NEWPORT, RI—Best-selling author Colin Woodard has been named a Visiting Senior Fellow at Salve Regina University’s Pell Center for International Relations and Public Policy. The author of six books, including “Union: The Struggle to Forge the Story of United States Nationhood” as well as “American Nations: A History of the Eleven Rival Regional Cultures of North America” Woodard will build a Pell Center initiative focused on the preservation of American democracy.
International observers and democracy experts have warned that the United States is experiencing “democratic backsliding” as voting becomes more difficult, Congress seems ineffective, and gerrymandering alters the prospects for responsive politics across the United States. The “Big Lie” pushed by former President Donald Trump—that the 2020 election was stolen from him—and the January 6 insurrection inspired by those claims underscore the peril to American democracy.
“We booked Colin for an episode of ‘Story in the Public Square,’” the five-time Telly Award-winning public affairs show produced by the Pell Center for public television and SiriusXM, said Executive Director Jim Ludes. “To get ready, I read ‘Union,’ and I was blown away by its sweep, its power, and its meaning for today. Here is a scholar and a gifted storyteller who reminds us that the power of story is central to America’s national existence.” Ludes continued, “But Colin isn’t just a gifted historian and author. He recognizes that America needs a story that unifies it in the 21st century, and he’s willing to help contribute to it. That project fits perfectly with what we’re doing at the Pell Center,” Ludes concluded, “and we’re excited to work with him.”
“I’m excited to be working with the Pell Center — with its commitment to interdisciplinary research and to connecting the worlds of scholarship and public policy — on these vital issues confronting the United States,” Woodard said. “I started my career in Eastern Europe and the Balkans during and after the collapse of the Soviet empire, where nation-states and federations were revisiting their histories and national myths, arguing over who truly belonged and who did not, trying to build liberal democracies or consolidate ethno-nationalist regimes — by means of genocide and civil war in some cases. Those experiences have always informed my work on North America’s history, but in recent years have become alarmingly relevant to our present trajectory, with the near-term survival of the American Experiment now far from certain.”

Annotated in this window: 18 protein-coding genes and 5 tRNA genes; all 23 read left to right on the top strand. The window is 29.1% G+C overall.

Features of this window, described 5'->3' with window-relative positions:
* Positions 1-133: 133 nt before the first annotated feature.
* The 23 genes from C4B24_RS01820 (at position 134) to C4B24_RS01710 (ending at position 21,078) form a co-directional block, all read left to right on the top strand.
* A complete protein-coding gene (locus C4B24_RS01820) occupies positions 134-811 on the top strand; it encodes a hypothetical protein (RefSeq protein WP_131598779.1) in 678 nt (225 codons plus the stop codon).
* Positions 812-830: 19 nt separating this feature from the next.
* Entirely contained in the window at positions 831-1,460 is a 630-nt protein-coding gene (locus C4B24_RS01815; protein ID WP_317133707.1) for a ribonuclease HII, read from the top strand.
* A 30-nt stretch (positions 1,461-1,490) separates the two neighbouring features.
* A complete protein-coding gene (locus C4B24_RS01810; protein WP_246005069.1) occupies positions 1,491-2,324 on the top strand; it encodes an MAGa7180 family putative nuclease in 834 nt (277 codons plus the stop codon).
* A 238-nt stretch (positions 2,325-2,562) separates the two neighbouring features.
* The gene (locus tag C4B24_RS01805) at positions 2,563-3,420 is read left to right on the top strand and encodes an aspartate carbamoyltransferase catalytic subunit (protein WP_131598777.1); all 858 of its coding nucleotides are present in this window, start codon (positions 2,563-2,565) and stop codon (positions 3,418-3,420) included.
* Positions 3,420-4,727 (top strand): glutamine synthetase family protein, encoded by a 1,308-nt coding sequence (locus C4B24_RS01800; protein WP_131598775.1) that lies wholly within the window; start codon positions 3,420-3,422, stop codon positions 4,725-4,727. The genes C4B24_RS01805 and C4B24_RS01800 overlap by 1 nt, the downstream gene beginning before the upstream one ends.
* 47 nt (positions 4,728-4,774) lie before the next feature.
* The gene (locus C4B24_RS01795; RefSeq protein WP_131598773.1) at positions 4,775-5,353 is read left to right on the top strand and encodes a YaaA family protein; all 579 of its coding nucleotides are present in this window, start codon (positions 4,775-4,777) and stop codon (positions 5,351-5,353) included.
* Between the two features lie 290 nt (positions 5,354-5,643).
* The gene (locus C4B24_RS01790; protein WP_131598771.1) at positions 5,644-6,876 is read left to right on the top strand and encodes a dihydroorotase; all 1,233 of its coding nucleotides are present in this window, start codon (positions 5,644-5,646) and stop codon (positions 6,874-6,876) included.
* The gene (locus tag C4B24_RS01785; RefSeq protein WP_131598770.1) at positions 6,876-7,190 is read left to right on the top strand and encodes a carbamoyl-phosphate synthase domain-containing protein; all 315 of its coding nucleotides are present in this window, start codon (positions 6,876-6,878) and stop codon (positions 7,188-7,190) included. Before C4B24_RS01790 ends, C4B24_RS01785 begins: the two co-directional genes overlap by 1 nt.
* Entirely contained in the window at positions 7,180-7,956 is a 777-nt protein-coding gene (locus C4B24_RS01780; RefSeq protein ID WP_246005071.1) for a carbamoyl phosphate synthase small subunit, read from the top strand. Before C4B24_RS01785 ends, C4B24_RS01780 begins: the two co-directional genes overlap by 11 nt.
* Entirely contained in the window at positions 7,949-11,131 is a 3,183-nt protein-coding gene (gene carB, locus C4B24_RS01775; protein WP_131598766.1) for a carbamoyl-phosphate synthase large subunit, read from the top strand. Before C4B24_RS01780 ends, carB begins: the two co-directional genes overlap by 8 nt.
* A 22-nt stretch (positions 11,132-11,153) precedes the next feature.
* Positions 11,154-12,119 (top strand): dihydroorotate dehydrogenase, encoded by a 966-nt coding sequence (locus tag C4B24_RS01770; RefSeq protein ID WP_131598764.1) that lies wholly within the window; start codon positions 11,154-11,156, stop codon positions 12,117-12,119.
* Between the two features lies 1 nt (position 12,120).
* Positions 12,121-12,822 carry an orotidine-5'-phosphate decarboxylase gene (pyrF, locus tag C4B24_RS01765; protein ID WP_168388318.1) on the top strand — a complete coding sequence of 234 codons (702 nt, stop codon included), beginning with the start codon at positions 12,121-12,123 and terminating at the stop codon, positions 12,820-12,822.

A New York Times bestselling historian and Polk Award-winning journalist, Colin Woodard is one of the most respected authorities on North American regionalism, the sociology of United States nationhood, and how our colonial past shapes and explains the present. Author of the award winning Wall Street Journal bestseller “American Nations: A History of the Eleven Rival Regional Cultures of North America,” Woodard has written six books including “American Character: The Epic Struggle Between Individual Liberty and the Common Good” — a Chautauqua Prize Finalist and winner of the 2016 Maine Literary Award for Non-Fiction — and “Union: The Struggle to Forge the Story of United States Nationhood,” which tells the harrowing story of the creation of the American myth in the 19th century, a story that reverberates in the news cycle today.
Colin Woodard is a POLITICO contributing editor and the State and National Affairs Writer at the Portland Press Herald and Maine Sunday Telegram, where he received a 2012 George Polk Award and was a finalist for the 2016 Pulitzer Prize for Explanatory Reporting. A longtime foreign correspondent of The Christian Science Monitor, The San Francisco Chronicle, and The Chronicle of Higher Education, he has reported from more than fifty foreign countries and seven continents from postings in Budapest, Zagreb, Washington, D.C. and the US-Mexico border and covered the collapse of communism in Eastern Europe and its bloody aftermath. His work has appeared in dozens of publications including The Economist, The New York Times, Smithsonian, The Washington Post, The Guardian, Newsweek and Washington Monthly and has been featured on CNN, the “Rachel Maddow Show,” Chuck Todd’s “The Daily Rundown,” “The PBS News Hour,” and NPR’s “Weekend Edition.”
Colin has been an expert for numerous television documentaries on Discovery Channel, the History Channel, Netflix, the Smithsonian Channel, and TLC and was a historical consultant for an Ubisoft video game inspired by “The Republic of Pirates,” a New York Times bestselling history of Blackbeard’s pirate gang that was made into a primetime NBC series with John Malkovich and Claire Foye. He’s spoken around the world, from the Smithsonian and the Chautauqua Institution to the European Parliament, the German Marshall Fund’s Atlantic Dialogues conference in Marrakesh, and the Asahi Shimbun’s Asahi World Forum in Tokyo.
His previous books include the New England Bestseller “The Lobster Coast: Rebels, Rusticators and the Struggle for a Forgotten Frontier,” a cultural history of coastal Maine; and “Ocean’s End: Travels Through Endangered Seas.” American Nations also won a Maine Literary Award and was named a 2011 Book of the Year by both The New Republic and The Globalist, an honor Union received from The Christian Science Monitor in 2021.
Colin is a graduate of Tufts University (B.A., History) and the University of Chicago (M.A., International Relations) and is a past Pew Fellow in International Journalism at the Johns Hopkins University School for Advanced International Study. He received the 2004 Jane Bagley Lehman Award for Public Advocacy and was named 2014 Journalist of the Year by the Maine Press Association and one of the Best State Capitol Reporters in America by the Washington Post. He lives in Maine.